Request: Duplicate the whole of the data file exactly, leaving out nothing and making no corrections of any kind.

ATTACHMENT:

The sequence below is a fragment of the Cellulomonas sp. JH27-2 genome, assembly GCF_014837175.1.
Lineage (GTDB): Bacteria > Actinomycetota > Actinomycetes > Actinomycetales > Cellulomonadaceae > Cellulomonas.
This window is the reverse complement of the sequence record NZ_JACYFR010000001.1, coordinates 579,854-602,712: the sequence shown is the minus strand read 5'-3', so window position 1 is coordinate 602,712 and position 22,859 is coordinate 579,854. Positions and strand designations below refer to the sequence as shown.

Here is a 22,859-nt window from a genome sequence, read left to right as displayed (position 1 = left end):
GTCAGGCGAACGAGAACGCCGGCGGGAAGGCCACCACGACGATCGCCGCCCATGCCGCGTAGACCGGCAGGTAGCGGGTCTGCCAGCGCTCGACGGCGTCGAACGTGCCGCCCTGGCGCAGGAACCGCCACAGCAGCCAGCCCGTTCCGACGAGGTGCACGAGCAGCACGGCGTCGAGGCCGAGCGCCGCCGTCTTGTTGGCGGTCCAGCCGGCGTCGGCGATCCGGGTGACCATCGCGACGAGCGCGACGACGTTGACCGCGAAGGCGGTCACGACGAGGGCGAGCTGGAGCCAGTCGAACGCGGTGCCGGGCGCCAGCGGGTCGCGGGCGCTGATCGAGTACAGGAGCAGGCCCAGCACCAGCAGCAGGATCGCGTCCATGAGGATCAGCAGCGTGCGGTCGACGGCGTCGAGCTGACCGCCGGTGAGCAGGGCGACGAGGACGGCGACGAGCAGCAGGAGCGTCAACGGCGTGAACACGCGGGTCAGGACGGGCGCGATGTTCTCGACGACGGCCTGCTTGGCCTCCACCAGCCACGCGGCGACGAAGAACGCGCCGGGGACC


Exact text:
The sequence below is a fragment of the Cellulomonas sp. JH27-2 genome, assembly GCF_014837175.1.
Lineage (GTDB): Bacteria > Actinomycetota > Actinomycetes > Actinomycetales > Cellulomonadaceae > Cellulomonas.
This window is the reverse complement of the sequence record NZ_JACYFR010000001.1, coordinates 579,854-602,712: the sequence shown is the minus strand read 5'-3', so window position 1 is coordinate 602,712 and position 22,859 is coordinate 579,854. Positions and strand designations below refer to the sequence as shown.

Here is a 22,859-nt window from a genome sequence, read left to right as displayed (position 1 = left end):
GTCAGGCGAACGAGAACGCCGGCGGGAAGGCCACCACGACGATCGCCGCCCATGCCGCGTAGACCGGCAGGTAGCGGGTCTGCCAGCGCTCGACGGCGTCGAACGTGCCGCCCTGGCGCAGGAACCGCCACAGCAGCCAGCCCGTTCCGACGAGGTGCACGAGCAGCACGGCGTCGAGGCCGAGCGCCGCCGTCTTGTTGGCGGTCCAGCCGGCGTCGGCGATCCGGGTGACCATCGCGACGAGCGCGACGACGTTGACCGCGAAGGCGGTCACGACGAGGGCGAGCTGGAGCCAGTCGAACGCGGTGCCGGGCGCCAGCGGGTCGCGGGCGCTGATCGAGTACAGGAGCAGGCCCAGCACCAGCAGCAGGATCGCGTCCATGAGGATCAGCAGCGTGCGGTCGACGGCGTCGAGCTGACCGCCGGTGAGCAGGGCGACGAGGACGGCGACGAGCAGCAGGAGCGTCAACGGCGTGAACACGCGGGTCAGGACGGGCGCGATGTTCTCGACGACGGCCTGCTTGGCCTCCACCAGCCACGCGGCGACGAAGAACGCGCCGGGGACC